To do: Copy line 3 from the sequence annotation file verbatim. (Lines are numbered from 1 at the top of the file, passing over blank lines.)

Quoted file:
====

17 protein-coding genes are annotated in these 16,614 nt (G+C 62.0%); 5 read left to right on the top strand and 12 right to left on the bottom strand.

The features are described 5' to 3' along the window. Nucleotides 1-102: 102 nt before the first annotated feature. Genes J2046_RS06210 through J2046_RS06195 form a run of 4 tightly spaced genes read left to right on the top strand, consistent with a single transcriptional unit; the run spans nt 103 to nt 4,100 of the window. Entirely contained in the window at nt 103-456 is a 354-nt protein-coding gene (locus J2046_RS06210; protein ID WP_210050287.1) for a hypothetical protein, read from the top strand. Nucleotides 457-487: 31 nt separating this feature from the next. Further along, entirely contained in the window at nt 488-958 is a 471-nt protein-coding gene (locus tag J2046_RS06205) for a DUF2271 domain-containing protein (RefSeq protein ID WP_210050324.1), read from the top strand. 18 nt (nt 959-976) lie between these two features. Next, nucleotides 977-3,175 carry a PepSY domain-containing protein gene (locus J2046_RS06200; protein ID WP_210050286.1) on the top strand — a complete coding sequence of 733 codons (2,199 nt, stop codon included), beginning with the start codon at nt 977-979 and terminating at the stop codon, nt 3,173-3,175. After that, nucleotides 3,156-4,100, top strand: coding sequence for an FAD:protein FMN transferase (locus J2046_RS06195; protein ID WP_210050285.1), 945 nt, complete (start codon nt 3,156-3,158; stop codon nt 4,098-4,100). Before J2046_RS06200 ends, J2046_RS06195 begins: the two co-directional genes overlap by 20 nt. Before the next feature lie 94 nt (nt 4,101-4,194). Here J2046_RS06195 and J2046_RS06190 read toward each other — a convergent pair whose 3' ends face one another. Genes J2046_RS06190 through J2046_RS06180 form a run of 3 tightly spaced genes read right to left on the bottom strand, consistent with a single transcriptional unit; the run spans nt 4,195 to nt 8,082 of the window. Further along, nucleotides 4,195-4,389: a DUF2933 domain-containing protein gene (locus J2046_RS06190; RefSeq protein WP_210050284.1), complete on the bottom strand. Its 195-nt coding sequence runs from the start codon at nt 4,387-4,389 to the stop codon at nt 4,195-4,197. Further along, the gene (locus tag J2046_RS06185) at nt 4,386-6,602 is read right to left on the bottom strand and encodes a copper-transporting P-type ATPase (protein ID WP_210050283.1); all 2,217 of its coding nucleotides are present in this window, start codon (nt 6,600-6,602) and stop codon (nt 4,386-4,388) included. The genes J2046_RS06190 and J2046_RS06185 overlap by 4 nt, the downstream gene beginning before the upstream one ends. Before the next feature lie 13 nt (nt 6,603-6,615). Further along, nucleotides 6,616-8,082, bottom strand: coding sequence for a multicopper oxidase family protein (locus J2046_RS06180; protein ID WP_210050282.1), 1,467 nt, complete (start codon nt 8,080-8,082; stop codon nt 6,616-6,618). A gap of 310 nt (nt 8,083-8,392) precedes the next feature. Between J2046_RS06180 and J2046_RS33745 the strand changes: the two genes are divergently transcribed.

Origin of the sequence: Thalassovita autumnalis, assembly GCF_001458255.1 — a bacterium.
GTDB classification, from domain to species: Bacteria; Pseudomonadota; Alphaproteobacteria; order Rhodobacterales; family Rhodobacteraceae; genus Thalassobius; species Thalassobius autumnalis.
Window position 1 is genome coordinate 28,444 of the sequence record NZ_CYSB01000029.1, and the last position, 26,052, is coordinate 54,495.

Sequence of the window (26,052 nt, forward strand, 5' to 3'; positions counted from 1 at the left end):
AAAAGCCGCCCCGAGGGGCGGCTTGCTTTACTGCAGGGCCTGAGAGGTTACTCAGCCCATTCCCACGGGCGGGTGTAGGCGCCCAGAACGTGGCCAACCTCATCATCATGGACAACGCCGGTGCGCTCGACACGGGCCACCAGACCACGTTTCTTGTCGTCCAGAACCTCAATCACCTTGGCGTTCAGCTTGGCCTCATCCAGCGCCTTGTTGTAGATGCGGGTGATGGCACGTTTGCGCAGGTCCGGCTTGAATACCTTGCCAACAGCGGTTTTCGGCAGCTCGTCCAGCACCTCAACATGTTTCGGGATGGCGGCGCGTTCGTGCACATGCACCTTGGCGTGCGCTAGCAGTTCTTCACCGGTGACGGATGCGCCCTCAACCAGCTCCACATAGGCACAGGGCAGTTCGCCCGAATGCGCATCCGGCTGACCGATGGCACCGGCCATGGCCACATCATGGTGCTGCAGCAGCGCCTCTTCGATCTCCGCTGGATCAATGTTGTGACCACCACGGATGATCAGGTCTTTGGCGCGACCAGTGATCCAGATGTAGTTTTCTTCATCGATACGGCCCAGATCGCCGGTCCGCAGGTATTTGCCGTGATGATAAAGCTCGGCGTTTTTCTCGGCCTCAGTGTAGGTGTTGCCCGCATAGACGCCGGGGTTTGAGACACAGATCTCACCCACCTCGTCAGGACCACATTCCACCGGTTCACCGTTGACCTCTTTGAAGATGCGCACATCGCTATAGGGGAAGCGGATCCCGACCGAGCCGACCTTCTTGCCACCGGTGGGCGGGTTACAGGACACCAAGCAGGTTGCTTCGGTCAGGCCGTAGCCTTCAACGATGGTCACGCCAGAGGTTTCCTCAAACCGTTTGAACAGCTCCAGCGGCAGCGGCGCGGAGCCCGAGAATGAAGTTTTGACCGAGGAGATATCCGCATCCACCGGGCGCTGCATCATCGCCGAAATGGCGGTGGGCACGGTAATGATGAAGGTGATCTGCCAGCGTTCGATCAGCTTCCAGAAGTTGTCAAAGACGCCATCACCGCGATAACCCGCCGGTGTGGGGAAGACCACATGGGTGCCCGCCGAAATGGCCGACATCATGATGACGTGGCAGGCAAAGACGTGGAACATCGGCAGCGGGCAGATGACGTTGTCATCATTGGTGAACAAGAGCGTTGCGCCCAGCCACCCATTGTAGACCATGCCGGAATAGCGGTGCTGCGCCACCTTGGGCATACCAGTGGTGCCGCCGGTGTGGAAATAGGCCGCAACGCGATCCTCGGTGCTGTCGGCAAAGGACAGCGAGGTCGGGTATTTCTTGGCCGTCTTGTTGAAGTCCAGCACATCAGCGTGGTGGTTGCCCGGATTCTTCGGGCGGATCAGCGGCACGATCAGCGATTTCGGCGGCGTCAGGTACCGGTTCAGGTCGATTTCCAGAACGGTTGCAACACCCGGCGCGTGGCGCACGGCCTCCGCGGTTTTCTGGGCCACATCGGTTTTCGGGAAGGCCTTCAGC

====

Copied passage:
Origin of the sequence: Thalassovita autumnalis, assembly GCF_001458255.1 — a bacterium.